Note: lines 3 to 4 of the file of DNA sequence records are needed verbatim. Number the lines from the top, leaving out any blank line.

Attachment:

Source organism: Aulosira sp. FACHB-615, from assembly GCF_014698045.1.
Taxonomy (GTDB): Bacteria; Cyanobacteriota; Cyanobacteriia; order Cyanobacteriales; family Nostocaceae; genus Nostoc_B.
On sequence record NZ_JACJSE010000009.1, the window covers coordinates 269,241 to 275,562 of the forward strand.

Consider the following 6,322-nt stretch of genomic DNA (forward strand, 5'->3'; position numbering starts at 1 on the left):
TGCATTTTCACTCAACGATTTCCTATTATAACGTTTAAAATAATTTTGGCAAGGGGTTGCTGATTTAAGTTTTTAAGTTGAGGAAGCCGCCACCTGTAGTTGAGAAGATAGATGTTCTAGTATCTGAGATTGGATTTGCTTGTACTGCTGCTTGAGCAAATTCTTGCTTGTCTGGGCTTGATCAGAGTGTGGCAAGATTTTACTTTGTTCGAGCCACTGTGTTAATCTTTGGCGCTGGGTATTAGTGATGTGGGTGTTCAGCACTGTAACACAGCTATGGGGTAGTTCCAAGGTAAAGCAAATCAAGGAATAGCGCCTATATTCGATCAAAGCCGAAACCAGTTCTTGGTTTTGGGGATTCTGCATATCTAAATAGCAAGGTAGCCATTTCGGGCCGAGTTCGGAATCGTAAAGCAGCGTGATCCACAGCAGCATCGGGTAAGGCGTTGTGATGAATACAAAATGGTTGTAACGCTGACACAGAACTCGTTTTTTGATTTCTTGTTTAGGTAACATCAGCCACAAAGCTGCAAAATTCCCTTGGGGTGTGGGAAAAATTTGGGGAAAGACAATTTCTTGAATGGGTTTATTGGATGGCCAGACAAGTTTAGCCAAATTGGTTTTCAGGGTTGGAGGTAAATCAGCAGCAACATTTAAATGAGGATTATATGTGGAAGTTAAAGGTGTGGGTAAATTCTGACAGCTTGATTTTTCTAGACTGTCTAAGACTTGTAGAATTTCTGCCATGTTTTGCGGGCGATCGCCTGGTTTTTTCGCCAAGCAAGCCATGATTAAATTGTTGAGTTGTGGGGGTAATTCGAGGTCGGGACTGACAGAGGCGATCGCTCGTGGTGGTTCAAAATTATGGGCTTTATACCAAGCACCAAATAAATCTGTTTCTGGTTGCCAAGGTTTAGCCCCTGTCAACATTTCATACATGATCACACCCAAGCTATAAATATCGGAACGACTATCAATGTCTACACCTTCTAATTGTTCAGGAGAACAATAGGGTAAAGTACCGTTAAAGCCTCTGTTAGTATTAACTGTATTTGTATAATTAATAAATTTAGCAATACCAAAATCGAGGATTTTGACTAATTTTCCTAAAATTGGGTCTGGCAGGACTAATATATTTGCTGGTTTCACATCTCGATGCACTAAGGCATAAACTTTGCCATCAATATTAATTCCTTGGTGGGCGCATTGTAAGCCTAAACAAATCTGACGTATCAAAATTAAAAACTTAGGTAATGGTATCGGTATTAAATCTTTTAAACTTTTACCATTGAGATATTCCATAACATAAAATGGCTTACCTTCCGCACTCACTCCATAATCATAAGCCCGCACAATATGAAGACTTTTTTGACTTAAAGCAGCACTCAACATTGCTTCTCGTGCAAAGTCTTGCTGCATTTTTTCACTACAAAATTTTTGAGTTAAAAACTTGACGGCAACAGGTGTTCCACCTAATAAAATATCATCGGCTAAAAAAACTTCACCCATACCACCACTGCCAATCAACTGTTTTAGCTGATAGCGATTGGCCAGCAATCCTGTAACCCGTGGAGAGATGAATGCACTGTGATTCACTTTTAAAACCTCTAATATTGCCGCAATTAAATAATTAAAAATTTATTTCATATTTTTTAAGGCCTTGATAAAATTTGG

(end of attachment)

On sequence record NZ_JACJSE010000009.1, the window covers coordinates 269,241 to 275,562 of the forward strand.

Consider the following 6,322-nt stretch of genomic DNA (forward strand, 5'->3'; position numbering starts at 1 on the left):